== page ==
Easter 2017

This Easter we have great need for giving lilies, not thorns, to our fellow humans. Last Easter I concluded my blog with a section from A Course In Miracles Text Chapter 20, The Vision of Holiness.  In it Jesus contrasts lilies with thorns to help us realize that we need to see past the hurt brought by thorns to the loving view of our sisters and brothers seen through the beauty of white lilies.

Easter is not the celebration of the [cost] of sin, but of its [end.] If you see glimpses of the face of Christ behind the veil, looking between the snow-white petals of the lilies you have received and given as your gift, you will behold your brother’s face and recognize it. I was a stranger and you took me in, not knowing who I was. Yet for your gift of lilies you will know. In your forgiveness of this stranger, alien to you and yet your ancient Friend, lies his release and your redemption with him. The time of Easter is a time of joy, and not of mourning. Look on your risen Friend, and celebrate his holiness along with me. For Easter is the time of your salvation, along with mine. [T-20.I.4]

I ended my blog last Easter by quoting these sentences.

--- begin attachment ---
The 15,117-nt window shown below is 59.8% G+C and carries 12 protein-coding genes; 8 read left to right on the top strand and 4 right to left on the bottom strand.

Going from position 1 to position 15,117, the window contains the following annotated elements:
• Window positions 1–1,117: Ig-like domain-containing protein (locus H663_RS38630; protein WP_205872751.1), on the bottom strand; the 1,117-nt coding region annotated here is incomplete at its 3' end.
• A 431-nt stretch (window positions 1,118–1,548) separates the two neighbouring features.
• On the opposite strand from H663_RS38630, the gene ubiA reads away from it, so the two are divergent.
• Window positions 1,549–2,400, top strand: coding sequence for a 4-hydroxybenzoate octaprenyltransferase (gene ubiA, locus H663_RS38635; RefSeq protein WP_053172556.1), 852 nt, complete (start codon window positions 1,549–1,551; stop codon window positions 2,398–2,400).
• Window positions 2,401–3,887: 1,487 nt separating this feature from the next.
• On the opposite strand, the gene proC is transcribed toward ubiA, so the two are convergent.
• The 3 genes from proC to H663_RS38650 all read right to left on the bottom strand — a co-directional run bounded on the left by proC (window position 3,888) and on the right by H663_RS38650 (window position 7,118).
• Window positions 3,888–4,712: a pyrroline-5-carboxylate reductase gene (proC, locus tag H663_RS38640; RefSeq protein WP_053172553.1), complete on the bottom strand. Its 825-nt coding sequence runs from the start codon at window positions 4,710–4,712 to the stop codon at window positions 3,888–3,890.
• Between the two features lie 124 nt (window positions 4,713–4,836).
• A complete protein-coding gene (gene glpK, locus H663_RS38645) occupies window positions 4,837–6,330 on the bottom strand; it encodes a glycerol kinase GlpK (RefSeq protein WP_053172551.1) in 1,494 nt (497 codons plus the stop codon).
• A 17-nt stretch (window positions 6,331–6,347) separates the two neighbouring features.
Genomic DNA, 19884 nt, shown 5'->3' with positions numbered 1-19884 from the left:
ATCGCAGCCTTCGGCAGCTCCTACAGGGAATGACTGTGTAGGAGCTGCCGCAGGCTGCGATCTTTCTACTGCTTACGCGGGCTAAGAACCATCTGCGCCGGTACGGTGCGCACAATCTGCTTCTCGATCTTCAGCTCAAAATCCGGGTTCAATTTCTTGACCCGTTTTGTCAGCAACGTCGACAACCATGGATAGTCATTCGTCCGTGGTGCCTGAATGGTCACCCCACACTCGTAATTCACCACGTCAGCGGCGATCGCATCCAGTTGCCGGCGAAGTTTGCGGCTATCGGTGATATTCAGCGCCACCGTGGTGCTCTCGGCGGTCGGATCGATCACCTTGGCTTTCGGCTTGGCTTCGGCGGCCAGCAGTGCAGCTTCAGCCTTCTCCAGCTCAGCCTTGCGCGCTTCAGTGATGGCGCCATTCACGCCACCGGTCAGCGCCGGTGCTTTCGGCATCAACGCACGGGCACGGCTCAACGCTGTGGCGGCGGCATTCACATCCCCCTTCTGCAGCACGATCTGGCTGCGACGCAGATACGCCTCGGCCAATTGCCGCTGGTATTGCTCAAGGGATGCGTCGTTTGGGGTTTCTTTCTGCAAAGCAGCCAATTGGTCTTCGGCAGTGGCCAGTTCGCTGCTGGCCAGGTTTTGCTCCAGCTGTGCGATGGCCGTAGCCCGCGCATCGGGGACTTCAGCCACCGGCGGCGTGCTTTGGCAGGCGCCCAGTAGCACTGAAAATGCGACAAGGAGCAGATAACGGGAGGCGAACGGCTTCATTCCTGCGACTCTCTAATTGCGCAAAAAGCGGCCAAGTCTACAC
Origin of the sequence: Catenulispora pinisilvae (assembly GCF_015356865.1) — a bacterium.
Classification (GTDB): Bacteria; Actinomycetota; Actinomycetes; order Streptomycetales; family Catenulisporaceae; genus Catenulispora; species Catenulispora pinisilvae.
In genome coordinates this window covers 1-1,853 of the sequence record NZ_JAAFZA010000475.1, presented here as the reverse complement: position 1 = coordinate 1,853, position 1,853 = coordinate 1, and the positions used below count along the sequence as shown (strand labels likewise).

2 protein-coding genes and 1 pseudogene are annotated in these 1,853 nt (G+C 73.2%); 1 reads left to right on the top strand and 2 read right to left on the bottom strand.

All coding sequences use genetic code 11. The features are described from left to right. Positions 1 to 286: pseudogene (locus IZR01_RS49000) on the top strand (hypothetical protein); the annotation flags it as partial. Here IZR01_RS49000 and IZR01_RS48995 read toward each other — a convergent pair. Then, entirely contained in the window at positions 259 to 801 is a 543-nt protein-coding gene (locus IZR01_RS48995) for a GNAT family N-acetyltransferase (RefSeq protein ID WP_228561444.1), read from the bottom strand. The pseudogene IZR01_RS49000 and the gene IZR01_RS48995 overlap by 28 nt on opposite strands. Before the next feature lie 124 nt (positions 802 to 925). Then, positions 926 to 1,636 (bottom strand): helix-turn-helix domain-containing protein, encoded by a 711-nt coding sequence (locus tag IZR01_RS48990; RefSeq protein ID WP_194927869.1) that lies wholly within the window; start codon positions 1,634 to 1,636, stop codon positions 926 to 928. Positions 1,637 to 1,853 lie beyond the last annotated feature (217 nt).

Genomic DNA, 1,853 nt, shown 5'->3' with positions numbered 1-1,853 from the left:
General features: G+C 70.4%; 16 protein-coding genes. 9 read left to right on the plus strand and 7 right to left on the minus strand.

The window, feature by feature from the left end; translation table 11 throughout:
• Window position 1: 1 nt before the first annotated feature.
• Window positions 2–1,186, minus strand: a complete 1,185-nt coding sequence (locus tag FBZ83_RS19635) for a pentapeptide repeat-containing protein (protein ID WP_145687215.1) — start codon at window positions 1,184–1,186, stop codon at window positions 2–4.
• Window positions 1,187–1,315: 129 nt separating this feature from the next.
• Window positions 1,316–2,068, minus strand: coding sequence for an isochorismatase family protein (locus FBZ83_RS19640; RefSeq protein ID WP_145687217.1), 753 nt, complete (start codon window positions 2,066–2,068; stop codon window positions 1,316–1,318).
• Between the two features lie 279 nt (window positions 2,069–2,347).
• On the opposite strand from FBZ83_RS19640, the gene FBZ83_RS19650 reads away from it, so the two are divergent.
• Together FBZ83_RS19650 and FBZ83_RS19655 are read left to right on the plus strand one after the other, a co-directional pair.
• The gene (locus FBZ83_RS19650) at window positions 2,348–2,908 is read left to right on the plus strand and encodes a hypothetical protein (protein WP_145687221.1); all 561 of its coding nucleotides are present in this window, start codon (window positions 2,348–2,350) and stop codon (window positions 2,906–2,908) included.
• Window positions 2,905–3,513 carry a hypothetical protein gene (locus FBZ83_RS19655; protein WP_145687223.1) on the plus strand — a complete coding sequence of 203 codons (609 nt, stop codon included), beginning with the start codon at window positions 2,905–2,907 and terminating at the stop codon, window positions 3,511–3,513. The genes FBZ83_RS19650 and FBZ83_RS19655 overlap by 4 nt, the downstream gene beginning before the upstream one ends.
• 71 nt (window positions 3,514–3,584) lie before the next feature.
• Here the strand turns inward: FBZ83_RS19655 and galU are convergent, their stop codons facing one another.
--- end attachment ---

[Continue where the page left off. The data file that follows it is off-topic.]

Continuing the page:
The song of Easter is the glad refrain the Son of God was never crucified. Let us lift up our eyes together, not in fear but faith. And there will be no fear in us, for in our vision will be no illusions; only a pathway to the open door of Heaven, the home we share in quietness and where we live in gentleness and peace, as one together.
[T-20.II8.10-12]

The first sentence can be seen as contradicting that Jesus was crucified, which happened in the world of illusions.  By moving our mind from the level of the separation to the level of Heaven we understand that by seeing with loving eyes the lilies of Easter we will know  that “The Son of God” was never crucified because we as that one Son, along with Jesus, are always at Home with God in Heaven.

Let us change our minds from the image of thorns, which now dominate the world’s behavior, for to Lilies we give to each other as a symbol of peace between us.  Thus we will have an Easter as offered in the two final sentences of the above passage.